Developing a REST application using Jersey and running it on AWS Beanstalk

I have had the chance to develop some REST applications at work using Spring in the past and now I would like to try out Jersey to develop a simple REST application which only supports GET operation.

This is not a step-by-step tutorial but rather a place to share what I have.

You can check out the code from Bitbucket.

Continue reading “Developing a REST application using Jersey and running it on AWS Beanstalk”

Developing a REST application using Jersey and running it on AWS Beanstalk

Configure Ant Task for Running SoapUI as JUnit Test

There have been some blog posts regarding running SoapUI using either testrunner.bat or testrunner.sh scripts coming with SoapUI installation. You can choose either bat or sh script based on your OS. But what if I need a solution that works on both Windows and Linux? There  are also posts mentioning reading the SoapUI project file and creating custom JUnit test class to run each test case inside test suite. Is there another way ?

What “testrunner” does is simply to run a Java program (with com.eviware.soapui.tools.SoapUITestCaseRunner as Main class) and generates JUnit reports.  What we can do is to configure an Ant task running the very same Java class with the same configurations.



Ant Task Configuration

Ant target configuration

After running this target, JUnit reports will be generated in the pre-defined directory. If you are using CI server (such as Bamboo), since build plan is configured to look for JUnit results, in the email sent out by Bamboo after each build you can see which test case failed if any.    Voilà

Configure Ant Task for Running SoapUI as JUnit Test

Configure Clover and Sonar Ant Tasks for Code Coverage

Using Cobertura or Clover to generate code coverage reports is a relatively straightforward task as there have been some examples out there to begin with. On the other hand, being able to see coverage number generated by Clover in Sonar console takes a little bit extra configuration as Sonar by default is using Cobertura as code coverage plugin.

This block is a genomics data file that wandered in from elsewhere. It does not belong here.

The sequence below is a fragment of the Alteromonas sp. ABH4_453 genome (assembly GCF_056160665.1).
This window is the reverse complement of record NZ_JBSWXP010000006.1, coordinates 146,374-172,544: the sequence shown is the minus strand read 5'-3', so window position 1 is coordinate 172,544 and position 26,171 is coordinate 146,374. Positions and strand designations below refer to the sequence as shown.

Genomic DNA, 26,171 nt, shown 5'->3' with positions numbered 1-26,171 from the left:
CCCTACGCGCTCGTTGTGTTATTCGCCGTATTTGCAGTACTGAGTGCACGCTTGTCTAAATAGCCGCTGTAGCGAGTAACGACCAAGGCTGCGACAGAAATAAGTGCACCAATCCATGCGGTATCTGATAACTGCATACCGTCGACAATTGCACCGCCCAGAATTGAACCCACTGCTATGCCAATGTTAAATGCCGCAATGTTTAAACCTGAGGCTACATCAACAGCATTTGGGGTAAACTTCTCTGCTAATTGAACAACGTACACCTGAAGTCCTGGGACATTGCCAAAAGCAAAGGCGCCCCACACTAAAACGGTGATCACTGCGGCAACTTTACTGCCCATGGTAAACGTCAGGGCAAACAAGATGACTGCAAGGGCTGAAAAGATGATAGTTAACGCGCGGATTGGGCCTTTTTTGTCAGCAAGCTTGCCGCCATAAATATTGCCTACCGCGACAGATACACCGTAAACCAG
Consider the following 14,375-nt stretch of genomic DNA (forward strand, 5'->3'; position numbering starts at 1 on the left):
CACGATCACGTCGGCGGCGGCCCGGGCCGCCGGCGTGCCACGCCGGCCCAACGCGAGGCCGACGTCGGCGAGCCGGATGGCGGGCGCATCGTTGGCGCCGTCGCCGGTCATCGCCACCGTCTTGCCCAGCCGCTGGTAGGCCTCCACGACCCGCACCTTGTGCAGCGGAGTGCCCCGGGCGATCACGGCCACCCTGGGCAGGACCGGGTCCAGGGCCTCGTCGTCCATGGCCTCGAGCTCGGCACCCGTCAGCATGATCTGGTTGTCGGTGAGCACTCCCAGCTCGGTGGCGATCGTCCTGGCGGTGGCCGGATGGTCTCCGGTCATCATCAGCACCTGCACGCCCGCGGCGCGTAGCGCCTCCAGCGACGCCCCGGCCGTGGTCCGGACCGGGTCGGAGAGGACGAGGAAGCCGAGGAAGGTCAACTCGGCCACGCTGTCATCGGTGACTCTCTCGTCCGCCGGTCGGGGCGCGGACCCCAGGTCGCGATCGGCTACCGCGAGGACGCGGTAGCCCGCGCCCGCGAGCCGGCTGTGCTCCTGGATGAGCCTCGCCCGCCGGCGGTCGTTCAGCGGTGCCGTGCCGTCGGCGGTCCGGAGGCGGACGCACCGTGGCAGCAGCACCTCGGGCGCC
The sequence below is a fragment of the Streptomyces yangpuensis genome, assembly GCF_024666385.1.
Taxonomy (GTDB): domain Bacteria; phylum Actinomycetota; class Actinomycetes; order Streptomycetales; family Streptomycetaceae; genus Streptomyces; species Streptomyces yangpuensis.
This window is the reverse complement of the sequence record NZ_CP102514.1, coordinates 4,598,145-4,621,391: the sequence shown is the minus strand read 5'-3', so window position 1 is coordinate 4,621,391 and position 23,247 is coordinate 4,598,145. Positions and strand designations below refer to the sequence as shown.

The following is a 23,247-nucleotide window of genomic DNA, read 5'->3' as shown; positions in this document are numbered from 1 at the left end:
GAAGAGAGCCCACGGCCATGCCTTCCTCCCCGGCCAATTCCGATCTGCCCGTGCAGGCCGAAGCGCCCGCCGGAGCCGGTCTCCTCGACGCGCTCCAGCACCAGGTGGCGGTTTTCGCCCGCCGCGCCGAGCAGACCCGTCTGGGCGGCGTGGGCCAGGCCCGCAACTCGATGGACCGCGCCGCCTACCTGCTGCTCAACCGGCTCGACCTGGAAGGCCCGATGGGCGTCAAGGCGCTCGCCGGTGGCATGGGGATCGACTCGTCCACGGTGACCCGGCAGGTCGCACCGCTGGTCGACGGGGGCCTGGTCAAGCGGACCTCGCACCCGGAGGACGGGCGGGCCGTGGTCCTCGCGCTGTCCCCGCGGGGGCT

Ant Tasks Configuration

Sonar Ant target configuration(with dynamic analysis)

Sonar Ant target configuration(with reuseReports)

Clover Ant target configuration

Ant Command

ant   with.clover   test   clover.report   sonar

(test target is the one to compile source code and run JUnit test, replace it with your own one)

Sonar Server Configuration

There was something I have been missing and kept me from seeing the code coverage number showing up in Sonar console after running the above mentioned Ant command. Despite already setting “sonar.core.codeCoveragePlugin” property to “clover”, I was still not able to see the coverage number. It turned out that the answer is right there in the Sonar Clover Plugin instruction.

What I was missing is adding Sonar Clover Plugin jar file into Sonar core-plugins directory.

sonar-2.12/lib/core-plugins/sonar-clover-plugin-2.8.jar

It is also important to configure Sonar’s Global or Project settings to specify using “clover” as code coverage plugin.

Configure Clover and Sonar Ant Tasks for Code Coverage